York Region continuing with status quo, despite them declaring a climate crisis. Again, politicians patting themselves on the back with meaningless statements, but not actually addressing the issue.York Region council voted against hiking intensification of future development within urban boundaries, despite concerns from some residents about increasing urban sprawl.
Council voted 16 to 5 against a resolution by Newmarket Mayor John Taylor to increase the region's development targets to 60 per cent within urban boundaries up to 2051. Instead, the region is opting for a phased 50 to 55 per cent intensification rate, which will potentially open up 1,400 more hectares for development compared to Taylor's proposal.
Taylor said aiming for a higher intensification rate at 60 per cent would be a better move for the environment and help address resident concerns about sprawl. He said municipalities need to move away from sprawl toward intensified, transit-friendly communities.
I think the issue is one of artificial scarcity and whatever shady marketing practices developers can get away with . Around 2012, condo developers started a ridiculous trend of halving the size of kitchens, counter space etc. The shrinking of kitchens continues, and now you're seeing rediculous half size refrigerators are the norm. Publications that are largely funded by these developers ad dollars claimed these single-wall cubby holes were trendy "european style" kitchens. Meanwhile developers in Chicago or Buffalo still offer middle class consumers functional L-shape normal sized kitchens.I don't think people are willing to spend an extra $150k to have a home office. There is a reason why condos are small, they sell by the sqft and at high prices.
It's politics. Pander to your constituents, even if it means making the wrong decision. All so you can keep/ protect your job.Aiming for a higher intensification rate of 60% within urban boundaries would be a better move for the environment and help address resident concerns about urban sprawl, John Taylor sayswww.newmarkettoday.ca
York Region continuing with status quo, despite them declaring a climate crisis. Again, politicians patting themselves on the back with meaningless statements, but not actually addressing the issue.
On Oct. 28, York Regional Council — the political body that includes mayors and regional representatives of nine municipalities just north of Toronto, including Markham and Vaughan— voted 13 to 5 in favour of Regional Official Plan Amendment 7, which proposed to change the designation of 1,400 acres of Greenbelt lands from agricultural to rural.
The amendment to the region’s official development plan was initiated in June by TACC Developments, a Vaughan developer, which asked York Regional Council to redesignate parcels of protected land that surround two of its urban residential developments from agricultural to rural. These lands are known as “Greenbelt fingers” because of how they look on a map, as they follow the paths of important water systems and are adjacent to and surrounded by urban land.
In Ontario’s York Region, council just voted to allow development on 1,400 acres of Greenbelt farmland | The NarwhalA Toronto-area regional council has adopted a legal amendment that would permit development in pockets of Ontario’s Greenbelt — a decision many worry will set a dangerous precedent for future development in and around the 2 million acres of protected land. On Oct. 28, York Regional Council — the...thenarwhal.ca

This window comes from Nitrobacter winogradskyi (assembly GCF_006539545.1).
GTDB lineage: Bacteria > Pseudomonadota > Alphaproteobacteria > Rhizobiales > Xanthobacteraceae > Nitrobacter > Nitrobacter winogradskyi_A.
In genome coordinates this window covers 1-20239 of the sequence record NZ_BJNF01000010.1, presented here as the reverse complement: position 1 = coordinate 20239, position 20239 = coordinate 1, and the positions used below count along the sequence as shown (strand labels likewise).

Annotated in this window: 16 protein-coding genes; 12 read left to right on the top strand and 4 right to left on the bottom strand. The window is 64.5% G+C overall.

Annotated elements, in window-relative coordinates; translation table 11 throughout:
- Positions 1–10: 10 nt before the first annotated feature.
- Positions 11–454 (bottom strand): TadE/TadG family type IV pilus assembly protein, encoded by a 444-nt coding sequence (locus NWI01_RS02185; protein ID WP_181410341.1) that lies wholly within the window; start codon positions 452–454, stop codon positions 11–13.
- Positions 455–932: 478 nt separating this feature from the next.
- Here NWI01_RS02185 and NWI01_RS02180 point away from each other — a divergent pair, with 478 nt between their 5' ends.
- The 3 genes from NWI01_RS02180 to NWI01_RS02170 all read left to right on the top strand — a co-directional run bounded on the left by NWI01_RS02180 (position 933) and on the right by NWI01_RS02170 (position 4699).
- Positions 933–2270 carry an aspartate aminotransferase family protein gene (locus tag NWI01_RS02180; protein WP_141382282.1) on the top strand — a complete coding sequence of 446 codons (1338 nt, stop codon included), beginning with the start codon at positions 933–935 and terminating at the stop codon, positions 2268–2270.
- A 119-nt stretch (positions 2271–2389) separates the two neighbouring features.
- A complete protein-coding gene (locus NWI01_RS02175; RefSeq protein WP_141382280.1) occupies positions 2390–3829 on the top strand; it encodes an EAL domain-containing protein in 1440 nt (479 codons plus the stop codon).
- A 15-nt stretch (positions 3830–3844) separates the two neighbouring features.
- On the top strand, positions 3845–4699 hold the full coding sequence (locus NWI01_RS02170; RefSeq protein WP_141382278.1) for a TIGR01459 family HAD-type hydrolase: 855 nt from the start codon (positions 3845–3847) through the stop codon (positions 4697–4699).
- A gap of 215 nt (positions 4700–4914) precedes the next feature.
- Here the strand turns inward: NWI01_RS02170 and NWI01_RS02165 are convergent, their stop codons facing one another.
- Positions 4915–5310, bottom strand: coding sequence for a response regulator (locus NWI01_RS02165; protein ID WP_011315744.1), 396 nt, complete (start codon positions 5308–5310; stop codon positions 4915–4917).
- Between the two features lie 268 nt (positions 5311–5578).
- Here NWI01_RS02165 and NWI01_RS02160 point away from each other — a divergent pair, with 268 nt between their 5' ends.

This doesn't override the province?
Reducing immigration, yes, a taboo, but absolutely should be on the table.Either you have to open up more land to development to fight artificial land scarcity which is a big driver in inflated land prices . Or you have to cut immigration which is political suicide.
Buffalo's real estate is cheaper because there is no artificial land scarcity which Places to Grow has created. You don't see ridiculous crap like $900/month bedroom room-for-rents [with no ensuites! you have to share the freakin bathroom with a stranger roomate! ] listed there like I see on kijiji.
Im all for opening much more greenbelt land (while preserving greenspace around sensitive watersheds), in addition to greenlighting laneway homes in the 416 and dismissing NIMBYism. Not everyone can afford to shell out money for egregiously high condo fees.
Taxing the capital gains on principal residences would also be a sensible move to discourage small-fries flipping which also drives up housing costs
Reducing immigration, yes, a taboo, but absolutely should be on the table.
But the elephant in the room is the low interest rate. That factor, more than anything else, has turned housing into an investment.
Frankly, no amount of supply will fix this issue when 50-70% of pre-con condos are purchased by investors to rent out. It is kind of an artificial shortage in that there's too much demand for housing. Kind of like the microchip "shortage" when it's just a few large players hoarding all the chips and buying out years worth of production in advance.
It's also interesting that housing activists/urbanists always advocate for a supply side solution even when they're all about the demand side in other situations. For example, it's widely known that adding more traffic lanes doesn't address congestion. Instead, the solution to congestion is cutting lanes or tolling roads to force people into other modes and drive less. I.E. choking off demand. So why is housing different? Building more supply will just induce more demand from investors. The real solution is choking off the speculative/exaggerated demand.
Buffalo's a bad comparison because it doesn't have the population and employment size+growth as Toronto.